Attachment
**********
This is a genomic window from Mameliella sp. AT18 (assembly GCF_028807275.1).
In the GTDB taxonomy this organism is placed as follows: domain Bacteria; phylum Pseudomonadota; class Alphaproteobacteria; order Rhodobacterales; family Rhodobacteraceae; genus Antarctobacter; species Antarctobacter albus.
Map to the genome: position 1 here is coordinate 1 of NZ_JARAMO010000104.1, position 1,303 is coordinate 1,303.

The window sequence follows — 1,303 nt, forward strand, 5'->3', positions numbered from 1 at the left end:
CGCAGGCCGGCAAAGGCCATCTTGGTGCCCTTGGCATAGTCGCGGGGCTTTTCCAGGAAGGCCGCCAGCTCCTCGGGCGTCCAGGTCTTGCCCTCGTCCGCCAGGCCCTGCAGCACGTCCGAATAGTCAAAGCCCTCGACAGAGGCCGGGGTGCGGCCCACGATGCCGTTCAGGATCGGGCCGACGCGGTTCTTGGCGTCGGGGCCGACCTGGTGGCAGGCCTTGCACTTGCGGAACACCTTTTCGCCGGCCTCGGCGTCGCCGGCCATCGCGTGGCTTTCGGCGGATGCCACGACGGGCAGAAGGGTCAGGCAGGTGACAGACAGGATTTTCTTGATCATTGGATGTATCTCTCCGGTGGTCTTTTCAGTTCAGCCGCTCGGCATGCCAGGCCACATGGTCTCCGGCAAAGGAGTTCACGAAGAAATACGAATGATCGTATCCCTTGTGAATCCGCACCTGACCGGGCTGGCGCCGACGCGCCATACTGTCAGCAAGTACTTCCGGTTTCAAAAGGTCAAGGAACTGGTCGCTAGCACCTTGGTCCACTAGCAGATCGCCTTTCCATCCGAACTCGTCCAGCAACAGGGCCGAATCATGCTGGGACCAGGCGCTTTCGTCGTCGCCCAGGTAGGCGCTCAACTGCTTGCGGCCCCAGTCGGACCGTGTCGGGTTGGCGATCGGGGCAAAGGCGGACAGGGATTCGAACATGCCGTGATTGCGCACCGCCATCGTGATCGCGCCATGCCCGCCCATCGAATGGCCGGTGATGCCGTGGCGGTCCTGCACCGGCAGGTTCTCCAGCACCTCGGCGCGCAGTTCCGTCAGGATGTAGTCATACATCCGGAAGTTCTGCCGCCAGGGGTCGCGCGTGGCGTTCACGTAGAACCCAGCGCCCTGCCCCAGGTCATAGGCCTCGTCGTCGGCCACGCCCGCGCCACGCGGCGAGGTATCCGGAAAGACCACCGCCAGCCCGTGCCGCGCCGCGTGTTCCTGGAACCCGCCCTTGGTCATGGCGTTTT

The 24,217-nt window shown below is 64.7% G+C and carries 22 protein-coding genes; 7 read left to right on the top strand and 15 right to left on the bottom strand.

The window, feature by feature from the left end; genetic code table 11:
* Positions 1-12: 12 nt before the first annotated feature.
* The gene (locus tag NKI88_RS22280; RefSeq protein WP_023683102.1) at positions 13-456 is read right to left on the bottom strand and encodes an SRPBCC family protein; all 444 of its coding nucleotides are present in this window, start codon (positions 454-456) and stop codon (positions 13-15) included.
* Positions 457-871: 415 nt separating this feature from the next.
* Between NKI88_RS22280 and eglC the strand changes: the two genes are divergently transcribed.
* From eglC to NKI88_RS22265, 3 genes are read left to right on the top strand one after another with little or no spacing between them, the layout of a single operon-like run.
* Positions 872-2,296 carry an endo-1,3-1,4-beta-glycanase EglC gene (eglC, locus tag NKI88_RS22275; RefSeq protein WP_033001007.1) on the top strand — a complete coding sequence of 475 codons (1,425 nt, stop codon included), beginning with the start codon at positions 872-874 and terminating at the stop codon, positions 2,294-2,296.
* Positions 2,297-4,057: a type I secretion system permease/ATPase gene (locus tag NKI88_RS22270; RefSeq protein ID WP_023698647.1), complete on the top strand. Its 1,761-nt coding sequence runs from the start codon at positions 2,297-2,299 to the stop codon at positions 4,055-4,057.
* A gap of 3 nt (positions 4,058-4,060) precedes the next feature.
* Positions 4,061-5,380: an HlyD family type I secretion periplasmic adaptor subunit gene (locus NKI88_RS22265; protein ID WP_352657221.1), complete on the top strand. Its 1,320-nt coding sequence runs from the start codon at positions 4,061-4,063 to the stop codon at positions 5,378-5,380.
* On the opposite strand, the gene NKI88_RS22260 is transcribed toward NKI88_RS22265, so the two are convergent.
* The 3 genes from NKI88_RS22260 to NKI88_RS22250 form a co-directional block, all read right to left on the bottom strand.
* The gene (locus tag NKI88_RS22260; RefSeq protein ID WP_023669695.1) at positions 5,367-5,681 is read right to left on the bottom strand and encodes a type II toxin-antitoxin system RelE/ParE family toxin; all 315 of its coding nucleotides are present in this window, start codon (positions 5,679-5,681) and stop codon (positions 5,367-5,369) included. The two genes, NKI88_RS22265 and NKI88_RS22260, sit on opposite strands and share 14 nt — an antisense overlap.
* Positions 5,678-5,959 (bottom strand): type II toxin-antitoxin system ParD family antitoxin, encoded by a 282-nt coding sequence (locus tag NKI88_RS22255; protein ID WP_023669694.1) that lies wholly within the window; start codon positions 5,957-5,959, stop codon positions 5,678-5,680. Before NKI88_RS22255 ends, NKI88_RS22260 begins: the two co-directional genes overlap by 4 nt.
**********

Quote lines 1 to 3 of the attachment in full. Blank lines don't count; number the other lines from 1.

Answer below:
This is a genomic window from Mameliella sp. AT18 (assembly GCF_028807275.1).
In the GTDB taxonomy this organism is placed as follows: domain Bacteria; phylum Pseudomonadota; class Alphaproteobacteria; order Rhodobacterales; family Rhodobacteraceae; genus Antarctobacter; species Antarctobacter albus.
Map to the genome: position 1 here is coordinate 1 of NZ_JARAMO010000104.1, position 1,303 is coordinate 1,303.